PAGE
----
GENEVA (28 January 2011) – UN High Commissioner for Human Rights Navi Pillay on Friday urged the Government of Egypt to exercise restraint and protect the rights of its citizens to freedom of expression, information and assembly in line with the country’s legislation and international human rights law.
“It has been brought to my attention that since the street protests erupted, police have confronted protestors with rubber-coated bullets, tear gas, water cannons and batons, and arrested more than 1,000 people, including political opponents,” she said.
“While maintaining rule and order are important, the responsibility of the Government to protect the rights to life, liberty and security is paramount.”
Ms. Pillay also noted reports of blocked Internet access and mobile service interruptions, as well as harassment of journalists and photographers.
“I call on the Government to take concrete measures to guarantee the rights to freedom of peaceful assembly and expression, including by restoring free use of mobile phones and social networks,” she said.
The High Commissioner called on the Government to initiate investigations into reports of the use of excessive force, particularly the killing of at least five and possibly more civilians, and to ensure justice, truth and reparations for victims and their relatives.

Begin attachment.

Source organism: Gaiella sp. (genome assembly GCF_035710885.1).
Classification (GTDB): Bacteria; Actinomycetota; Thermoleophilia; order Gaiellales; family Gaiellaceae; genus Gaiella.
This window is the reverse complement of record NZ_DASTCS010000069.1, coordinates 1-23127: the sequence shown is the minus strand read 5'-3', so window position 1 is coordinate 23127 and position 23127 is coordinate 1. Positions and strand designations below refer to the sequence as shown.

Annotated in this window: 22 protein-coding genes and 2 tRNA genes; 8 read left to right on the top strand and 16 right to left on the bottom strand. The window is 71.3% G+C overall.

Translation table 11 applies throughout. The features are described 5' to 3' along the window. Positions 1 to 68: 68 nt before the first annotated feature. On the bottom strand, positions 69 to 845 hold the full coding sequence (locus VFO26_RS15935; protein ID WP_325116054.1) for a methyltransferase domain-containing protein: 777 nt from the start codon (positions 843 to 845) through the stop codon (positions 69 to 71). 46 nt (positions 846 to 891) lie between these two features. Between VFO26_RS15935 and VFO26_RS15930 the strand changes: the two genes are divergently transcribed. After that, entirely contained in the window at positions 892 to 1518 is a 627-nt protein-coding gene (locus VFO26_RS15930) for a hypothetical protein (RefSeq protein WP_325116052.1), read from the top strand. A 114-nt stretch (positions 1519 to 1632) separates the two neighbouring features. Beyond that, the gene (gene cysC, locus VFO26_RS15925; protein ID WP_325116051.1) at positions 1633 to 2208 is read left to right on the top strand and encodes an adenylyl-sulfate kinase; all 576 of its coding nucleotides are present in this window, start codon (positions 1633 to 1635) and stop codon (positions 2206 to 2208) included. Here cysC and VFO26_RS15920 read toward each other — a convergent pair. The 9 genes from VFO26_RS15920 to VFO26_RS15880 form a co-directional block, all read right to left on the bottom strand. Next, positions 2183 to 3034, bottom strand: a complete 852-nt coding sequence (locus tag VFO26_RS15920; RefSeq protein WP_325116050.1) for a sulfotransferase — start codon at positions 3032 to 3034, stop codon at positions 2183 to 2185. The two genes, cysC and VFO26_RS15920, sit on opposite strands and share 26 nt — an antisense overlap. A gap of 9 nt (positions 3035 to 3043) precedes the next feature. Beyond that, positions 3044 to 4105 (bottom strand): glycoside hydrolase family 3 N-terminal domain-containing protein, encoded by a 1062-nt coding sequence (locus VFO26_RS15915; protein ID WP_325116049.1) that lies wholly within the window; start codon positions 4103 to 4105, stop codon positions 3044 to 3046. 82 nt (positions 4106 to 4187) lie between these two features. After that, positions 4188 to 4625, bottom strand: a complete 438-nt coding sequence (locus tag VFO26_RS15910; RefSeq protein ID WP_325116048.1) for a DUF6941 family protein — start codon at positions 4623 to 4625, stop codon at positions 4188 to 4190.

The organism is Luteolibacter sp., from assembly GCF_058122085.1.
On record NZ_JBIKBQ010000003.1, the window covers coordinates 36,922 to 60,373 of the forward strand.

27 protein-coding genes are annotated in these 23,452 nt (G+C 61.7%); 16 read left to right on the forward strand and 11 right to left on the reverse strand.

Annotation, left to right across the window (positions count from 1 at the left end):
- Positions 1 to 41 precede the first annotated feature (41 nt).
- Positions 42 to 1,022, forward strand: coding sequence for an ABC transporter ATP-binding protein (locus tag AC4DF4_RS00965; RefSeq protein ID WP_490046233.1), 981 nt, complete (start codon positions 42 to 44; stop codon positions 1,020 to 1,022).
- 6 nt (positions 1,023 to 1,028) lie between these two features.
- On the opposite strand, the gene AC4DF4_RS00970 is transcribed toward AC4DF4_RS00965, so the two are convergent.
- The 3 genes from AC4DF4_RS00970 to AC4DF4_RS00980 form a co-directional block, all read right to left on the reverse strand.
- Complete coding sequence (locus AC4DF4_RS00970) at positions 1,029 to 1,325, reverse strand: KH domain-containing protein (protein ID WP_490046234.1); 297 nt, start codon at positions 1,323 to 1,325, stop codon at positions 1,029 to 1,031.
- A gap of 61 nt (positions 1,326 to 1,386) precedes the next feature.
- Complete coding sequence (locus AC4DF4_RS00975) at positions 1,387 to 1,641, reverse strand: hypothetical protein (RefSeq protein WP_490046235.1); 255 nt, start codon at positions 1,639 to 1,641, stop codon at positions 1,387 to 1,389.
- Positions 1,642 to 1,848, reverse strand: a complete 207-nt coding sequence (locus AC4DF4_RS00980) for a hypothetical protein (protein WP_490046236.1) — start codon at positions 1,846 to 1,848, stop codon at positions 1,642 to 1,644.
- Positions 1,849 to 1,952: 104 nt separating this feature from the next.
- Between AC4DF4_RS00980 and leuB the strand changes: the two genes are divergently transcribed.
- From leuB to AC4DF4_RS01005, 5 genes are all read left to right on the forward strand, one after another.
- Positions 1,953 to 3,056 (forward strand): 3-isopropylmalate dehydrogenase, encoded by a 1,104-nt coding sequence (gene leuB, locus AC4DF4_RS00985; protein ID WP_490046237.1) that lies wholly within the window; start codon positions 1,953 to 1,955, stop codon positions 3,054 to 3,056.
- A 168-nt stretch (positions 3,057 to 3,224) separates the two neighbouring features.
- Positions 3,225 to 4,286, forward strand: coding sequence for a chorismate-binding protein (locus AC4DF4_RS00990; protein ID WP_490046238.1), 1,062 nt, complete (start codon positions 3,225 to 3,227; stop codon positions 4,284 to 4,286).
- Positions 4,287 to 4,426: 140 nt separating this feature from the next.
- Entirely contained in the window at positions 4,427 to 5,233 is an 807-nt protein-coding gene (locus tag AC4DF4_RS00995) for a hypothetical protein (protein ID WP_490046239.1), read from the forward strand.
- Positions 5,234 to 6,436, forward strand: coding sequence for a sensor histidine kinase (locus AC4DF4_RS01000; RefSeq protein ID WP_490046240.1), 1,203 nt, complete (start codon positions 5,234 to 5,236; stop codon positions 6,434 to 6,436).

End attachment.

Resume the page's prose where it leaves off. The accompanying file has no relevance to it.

Drawing attention to the fact that Egypt’s emergency law has been in force for almost 30 years, she called for it to be lifted, stressing the importance of accountability and the rule of law in creating a stable society.
“I believe the lifting of the emergency law is long overdue and it lies at the root of much of the frustration and anger that has now boiled over into the streets,” she said.
She welcomed calls by the Egyptian National Council for Human Rights for an open dialogue including all political parties and social groups to formulate steps to end poverty and fight corruption.
“People must be entitled to express their grievances against violations of their civil and political rights as well as their frustrations at lack of realisation of their economic rights, the right to work and the right to an adequate standard of living,” the High Commissioner added.
“And governments in the region and around the world must take heed. Suppressing citizens’ voices, silencing dissent and stifling criticism will not make the problems go away. Recent events in the region highlight the fact that tackling serious problems by resorting primarily to high-handed security measures only causes them to fester and eventually erupt on a large scale.”
For further information and media requests, please contact OHCHR spokesperson Rupert Colville (+41 22 917 9310)